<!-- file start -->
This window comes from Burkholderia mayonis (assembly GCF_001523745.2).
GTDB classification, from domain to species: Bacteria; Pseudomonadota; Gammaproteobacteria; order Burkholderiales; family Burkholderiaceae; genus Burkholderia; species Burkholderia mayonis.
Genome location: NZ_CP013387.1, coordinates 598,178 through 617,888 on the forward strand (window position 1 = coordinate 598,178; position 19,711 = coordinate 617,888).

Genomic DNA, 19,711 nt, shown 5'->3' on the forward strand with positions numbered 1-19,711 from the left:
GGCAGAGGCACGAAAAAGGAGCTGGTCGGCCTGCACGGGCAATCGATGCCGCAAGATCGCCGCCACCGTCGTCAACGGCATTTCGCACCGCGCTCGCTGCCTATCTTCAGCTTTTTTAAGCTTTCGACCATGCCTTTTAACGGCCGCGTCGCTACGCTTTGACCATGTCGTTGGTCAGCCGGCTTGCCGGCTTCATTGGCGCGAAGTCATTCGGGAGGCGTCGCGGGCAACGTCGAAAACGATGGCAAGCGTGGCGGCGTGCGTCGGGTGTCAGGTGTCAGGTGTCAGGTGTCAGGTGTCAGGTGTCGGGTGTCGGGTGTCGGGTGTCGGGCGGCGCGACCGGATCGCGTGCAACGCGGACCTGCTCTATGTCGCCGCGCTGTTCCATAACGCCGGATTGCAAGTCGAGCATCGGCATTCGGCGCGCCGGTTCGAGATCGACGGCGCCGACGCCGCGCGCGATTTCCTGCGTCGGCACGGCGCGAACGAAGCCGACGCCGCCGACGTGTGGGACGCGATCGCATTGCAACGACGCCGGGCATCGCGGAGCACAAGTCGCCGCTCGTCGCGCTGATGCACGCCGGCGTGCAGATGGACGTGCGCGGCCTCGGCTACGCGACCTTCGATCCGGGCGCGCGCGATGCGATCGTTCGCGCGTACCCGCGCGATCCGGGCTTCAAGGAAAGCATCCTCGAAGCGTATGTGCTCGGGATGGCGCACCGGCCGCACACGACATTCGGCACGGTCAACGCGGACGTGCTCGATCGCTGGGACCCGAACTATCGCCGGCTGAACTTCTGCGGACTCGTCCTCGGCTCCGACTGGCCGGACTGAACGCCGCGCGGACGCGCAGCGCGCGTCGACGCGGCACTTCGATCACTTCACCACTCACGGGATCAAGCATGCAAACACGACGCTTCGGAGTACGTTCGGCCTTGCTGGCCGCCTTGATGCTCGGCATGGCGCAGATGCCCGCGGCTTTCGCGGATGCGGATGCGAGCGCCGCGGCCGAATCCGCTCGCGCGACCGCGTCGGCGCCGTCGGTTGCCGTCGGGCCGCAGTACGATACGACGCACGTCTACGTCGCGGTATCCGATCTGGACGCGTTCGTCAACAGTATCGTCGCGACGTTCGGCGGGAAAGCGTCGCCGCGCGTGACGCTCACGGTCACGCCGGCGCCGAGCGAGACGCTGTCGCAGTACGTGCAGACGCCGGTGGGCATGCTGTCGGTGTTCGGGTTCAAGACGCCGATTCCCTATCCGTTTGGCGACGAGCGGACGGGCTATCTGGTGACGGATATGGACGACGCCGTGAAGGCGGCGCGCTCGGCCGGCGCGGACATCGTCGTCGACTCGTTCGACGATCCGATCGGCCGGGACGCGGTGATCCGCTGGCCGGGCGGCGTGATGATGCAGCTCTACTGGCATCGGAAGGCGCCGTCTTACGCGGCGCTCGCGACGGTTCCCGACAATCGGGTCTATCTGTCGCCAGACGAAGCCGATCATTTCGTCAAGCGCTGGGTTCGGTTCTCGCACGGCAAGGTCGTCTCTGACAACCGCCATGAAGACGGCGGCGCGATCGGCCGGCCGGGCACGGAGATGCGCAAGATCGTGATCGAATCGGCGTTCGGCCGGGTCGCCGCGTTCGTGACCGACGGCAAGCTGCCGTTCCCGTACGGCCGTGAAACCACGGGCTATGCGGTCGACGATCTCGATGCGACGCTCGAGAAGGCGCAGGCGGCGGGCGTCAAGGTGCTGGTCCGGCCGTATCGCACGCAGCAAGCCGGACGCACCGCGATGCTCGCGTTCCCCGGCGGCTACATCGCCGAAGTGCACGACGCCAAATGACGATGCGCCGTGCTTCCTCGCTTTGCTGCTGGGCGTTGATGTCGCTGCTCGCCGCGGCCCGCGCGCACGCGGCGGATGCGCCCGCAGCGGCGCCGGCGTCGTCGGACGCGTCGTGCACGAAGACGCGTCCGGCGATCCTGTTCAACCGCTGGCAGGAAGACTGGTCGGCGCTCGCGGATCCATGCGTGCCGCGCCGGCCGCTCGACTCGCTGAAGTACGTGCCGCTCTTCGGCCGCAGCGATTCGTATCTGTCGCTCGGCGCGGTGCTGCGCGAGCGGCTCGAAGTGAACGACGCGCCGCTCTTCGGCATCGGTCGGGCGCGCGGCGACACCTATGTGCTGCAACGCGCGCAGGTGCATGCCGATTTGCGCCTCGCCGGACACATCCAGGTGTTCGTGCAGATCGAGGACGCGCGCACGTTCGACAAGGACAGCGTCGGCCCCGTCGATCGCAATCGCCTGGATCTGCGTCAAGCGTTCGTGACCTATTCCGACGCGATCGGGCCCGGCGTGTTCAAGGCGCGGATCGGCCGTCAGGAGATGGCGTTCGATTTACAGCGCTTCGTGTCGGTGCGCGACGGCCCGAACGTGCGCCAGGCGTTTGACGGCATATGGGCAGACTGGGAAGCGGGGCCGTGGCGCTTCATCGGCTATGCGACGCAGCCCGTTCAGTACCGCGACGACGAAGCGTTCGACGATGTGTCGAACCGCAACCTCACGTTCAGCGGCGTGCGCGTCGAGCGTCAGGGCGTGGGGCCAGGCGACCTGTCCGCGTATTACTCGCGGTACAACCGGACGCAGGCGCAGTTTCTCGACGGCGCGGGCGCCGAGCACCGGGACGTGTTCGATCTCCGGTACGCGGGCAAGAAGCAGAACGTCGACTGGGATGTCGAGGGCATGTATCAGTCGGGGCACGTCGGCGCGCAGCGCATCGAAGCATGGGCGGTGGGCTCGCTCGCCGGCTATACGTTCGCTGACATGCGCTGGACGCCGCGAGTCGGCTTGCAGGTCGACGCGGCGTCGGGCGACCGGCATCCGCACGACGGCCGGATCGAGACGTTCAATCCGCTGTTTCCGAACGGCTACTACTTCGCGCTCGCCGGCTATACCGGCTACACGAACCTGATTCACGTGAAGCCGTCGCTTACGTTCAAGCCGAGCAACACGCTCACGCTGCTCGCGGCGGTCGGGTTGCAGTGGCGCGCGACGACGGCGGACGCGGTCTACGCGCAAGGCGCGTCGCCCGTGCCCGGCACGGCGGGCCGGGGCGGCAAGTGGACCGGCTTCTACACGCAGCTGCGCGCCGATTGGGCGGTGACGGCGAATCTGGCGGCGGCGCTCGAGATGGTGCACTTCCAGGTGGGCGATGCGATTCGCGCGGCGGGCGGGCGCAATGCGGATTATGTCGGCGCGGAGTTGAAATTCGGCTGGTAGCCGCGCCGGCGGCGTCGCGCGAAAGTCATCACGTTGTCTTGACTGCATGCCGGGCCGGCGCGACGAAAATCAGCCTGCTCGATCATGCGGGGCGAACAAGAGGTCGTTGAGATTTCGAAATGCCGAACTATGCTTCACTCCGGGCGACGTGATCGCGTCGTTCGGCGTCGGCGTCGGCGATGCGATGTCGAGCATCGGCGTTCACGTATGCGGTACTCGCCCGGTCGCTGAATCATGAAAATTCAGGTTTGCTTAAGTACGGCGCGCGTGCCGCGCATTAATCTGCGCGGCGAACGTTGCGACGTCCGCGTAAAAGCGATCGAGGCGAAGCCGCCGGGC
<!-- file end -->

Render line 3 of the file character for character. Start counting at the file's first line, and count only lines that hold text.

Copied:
Genome location: NZ_CP013387.1, coordinates 598,178 through 617,888 on the forward strand (window position 1 = coordinate 598,178; position 19,711 = coordinate 617,888).